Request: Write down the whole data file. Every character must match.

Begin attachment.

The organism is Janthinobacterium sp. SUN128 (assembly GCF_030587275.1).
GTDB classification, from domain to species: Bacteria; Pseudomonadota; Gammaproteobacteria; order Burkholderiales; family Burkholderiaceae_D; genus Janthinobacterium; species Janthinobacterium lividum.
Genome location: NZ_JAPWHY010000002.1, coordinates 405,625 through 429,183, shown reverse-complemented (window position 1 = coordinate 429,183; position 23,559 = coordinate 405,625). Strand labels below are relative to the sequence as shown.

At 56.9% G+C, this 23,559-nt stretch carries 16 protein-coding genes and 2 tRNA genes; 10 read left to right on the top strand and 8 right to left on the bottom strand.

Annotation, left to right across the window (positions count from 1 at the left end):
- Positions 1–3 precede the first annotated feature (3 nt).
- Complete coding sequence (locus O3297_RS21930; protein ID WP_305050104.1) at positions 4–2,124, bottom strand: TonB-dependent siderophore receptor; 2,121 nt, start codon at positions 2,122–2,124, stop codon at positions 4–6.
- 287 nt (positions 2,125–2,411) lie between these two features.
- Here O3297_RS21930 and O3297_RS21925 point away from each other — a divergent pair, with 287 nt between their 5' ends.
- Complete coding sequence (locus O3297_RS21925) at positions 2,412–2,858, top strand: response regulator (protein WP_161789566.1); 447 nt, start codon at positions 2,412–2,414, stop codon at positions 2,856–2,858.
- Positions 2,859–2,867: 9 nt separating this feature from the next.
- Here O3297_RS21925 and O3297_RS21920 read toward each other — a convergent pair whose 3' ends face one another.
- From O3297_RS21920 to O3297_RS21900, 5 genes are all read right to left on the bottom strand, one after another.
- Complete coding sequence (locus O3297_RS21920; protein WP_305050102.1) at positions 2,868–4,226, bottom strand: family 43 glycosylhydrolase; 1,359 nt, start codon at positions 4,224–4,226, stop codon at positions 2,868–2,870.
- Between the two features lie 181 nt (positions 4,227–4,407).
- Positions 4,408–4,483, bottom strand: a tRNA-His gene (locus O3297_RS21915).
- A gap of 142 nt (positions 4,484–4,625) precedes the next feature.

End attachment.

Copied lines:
The organism is Janthinobacterium sp. SUN128 (assembly GCF_030587275.1).
GTDB classification, from domain to species: Bacteria; Pseudomonadota; Gammaproteobacteria; order Burkholderiales; family Burkholderiaceae_D; genus Janthinobacterium; species Janthinobacterium lividum.
Genome location: NZ_JAPWHY010000002.1, coordinates 405,625 through 429,183, shown reverse-complemented (window position 1 = coordinate 429,183; position 23,559 = coordinate 405,625). Strand labels below are relative to the sequence as shown.

At 56.9% G+C, this 23,559-nt stretch carries 16 protein-coding genes and 2 tRNA genes; 10 read left to right on the top strand and 8 right to left on the bottom strand.

Annotation, left to right across the window (positions count from 1 at the left end):
- Positions 1–3 precede the first annotated feature (3 nt).
- Complete coding sequence (locus O3297_RS21930; protein ID WP_305050104.1) at positions 4–2,124, bottom strand: TonB-dependent siderophore receptor; 2,121 nt, start codon at positions 2,122–2,124, stop codon at positions 4–6.
- 287 nt (positions 2,125–2,411) lie between these two features.
- Here O3297_RS21930 and O3297_RS21925 point away from each other — a divergent pair, with 287 nt between their 5' ends.
- Complete coding sequence (locus O3297_RS21925) at positions 2,412–2,858, top strand: response regulator (protein WP_161789566.1); 447 nt, start codon at positions 2,412–2,414, stop codon at positions 2,856–2,858.
- Positions 2,859–2,867: 9 nt separating this feature from the next.
- Here O3297_RS21925 and O3297_RS21920 read toward each other — a convergent pair whose 3' ends face one another.
- From O3297_RS21920 to O3297_RS21900, 5 genes are all read right to left on the bottom strand, one after another.
- Complete coding sequence (locus O3297_RS21920; protein WP_305050102.1) at positions 2,868–4,226, bottom strand: family 43 glycosylhydrolase; 1,359 nt, start codon at positions 4,224–4,226, stop codon at positions 2,868–2,870.
- Between the two features lie 181 nt (positions 4,227–4,407).
- Positions 4,408–4,483, bottom strand: a tRNA-His gene (locus O3297_RS21915).
- A gap of 142 nt (positions 4,484–4,625) precedes the next feature.